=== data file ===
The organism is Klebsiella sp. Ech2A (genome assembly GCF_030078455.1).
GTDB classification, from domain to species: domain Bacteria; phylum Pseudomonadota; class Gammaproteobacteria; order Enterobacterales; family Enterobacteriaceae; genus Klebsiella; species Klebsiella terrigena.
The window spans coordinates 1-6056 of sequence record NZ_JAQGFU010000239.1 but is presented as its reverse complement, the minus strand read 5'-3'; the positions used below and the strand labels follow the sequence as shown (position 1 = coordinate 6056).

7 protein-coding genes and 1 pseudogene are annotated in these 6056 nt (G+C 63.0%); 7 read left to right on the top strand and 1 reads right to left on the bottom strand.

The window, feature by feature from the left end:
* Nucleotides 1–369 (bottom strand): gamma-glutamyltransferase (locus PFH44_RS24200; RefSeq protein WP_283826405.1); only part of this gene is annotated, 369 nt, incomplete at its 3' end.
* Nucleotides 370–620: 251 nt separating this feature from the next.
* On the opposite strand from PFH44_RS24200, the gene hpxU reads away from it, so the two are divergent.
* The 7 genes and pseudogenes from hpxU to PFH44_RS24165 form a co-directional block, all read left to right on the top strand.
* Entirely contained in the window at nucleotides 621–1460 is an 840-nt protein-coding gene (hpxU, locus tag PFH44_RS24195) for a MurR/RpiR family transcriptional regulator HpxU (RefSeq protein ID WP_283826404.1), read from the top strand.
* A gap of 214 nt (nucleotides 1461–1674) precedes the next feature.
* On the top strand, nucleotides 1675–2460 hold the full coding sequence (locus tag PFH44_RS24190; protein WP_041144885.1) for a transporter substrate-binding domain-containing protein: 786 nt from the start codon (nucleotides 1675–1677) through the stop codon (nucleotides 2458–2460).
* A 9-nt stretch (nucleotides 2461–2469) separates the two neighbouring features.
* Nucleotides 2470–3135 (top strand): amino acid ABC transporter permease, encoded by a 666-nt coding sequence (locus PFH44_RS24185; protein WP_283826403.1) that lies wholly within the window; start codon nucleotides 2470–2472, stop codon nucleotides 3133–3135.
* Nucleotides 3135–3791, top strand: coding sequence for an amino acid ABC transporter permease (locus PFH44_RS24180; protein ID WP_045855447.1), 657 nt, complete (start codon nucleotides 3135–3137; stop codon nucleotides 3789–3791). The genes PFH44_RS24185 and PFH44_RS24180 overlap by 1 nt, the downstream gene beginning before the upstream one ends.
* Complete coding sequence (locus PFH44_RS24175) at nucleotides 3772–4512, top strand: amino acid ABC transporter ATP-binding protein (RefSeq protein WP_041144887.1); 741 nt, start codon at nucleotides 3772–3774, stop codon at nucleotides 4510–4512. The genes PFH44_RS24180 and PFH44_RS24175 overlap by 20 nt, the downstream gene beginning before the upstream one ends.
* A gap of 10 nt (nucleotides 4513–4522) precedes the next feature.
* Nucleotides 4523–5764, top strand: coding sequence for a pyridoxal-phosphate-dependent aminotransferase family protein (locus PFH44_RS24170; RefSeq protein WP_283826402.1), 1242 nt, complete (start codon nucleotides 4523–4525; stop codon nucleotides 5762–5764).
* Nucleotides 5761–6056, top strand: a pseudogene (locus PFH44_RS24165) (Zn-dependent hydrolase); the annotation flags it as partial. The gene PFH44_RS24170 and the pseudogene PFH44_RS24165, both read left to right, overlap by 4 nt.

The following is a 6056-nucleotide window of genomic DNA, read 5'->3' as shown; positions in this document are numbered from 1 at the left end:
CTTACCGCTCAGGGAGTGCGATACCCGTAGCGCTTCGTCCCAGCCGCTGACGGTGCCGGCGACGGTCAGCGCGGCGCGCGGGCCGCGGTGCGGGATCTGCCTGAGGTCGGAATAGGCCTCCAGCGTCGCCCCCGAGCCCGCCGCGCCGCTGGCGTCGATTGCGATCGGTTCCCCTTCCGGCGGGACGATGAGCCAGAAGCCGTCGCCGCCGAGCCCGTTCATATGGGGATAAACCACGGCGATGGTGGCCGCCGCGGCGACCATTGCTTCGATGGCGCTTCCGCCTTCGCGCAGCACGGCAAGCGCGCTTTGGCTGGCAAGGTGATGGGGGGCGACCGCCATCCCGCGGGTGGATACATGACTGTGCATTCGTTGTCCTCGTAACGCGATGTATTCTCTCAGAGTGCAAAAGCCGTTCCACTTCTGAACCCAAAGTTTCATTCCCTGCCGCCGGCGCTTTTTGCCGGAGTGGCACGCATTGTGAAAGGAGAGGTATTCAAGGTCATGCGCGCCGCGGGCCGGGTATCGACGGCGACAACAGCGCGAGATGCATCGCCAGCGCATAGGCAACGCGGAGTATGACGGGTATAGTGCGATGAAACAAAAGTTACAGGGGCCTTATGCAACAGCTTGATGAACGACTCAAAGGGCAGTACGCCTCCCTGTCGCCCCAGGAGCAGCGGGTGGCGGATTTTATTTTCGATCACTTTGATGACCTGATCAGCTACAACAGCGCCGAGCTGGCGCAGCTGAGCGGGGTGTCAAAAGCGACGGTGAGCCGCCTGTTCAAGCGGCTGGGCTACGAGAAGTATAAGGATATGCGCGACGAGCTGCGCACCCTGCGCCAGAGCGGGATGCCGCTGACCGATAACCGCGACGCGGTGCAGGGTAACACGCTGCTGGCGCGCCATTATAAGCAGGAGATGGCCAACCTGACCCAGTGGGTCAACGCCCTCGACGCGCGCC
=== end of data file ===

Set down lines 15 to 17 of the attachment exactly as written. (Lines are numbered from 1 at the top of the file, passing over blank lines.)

* Nucleotides 3135–3791, top strand: coding sequence for an amino acid ABC transporter permease (locus PFH44_RS24180; protein ID WP_045855447.1), 657 nt, complete (start codon nucleotides 3135–3137; stop codon nucleotides 3789–3791). The genes PFH44_RS24185 and PFH44_RS24180 overlap by 1 nt, the downstream gene beginning before the upstream one ends.
* Complete coding sequence (locus PFH44_RS24175) at nucleotides 3772–4512, top strand: amino acid ABC transporter ATP-binding protein (RefSeq protein WP_041144887.1); 741 nt, start codon at nucleotides 3772–3774, stop codon at nucleotides 4510–4512. The genes PFH44_RS24180 and PFH44_RS24175 overlap by 20 nt, the downstream gene beginning before the upstream one ends.
* A gap of 10 nt (nucleotides 4513–4522) precedes the next feature.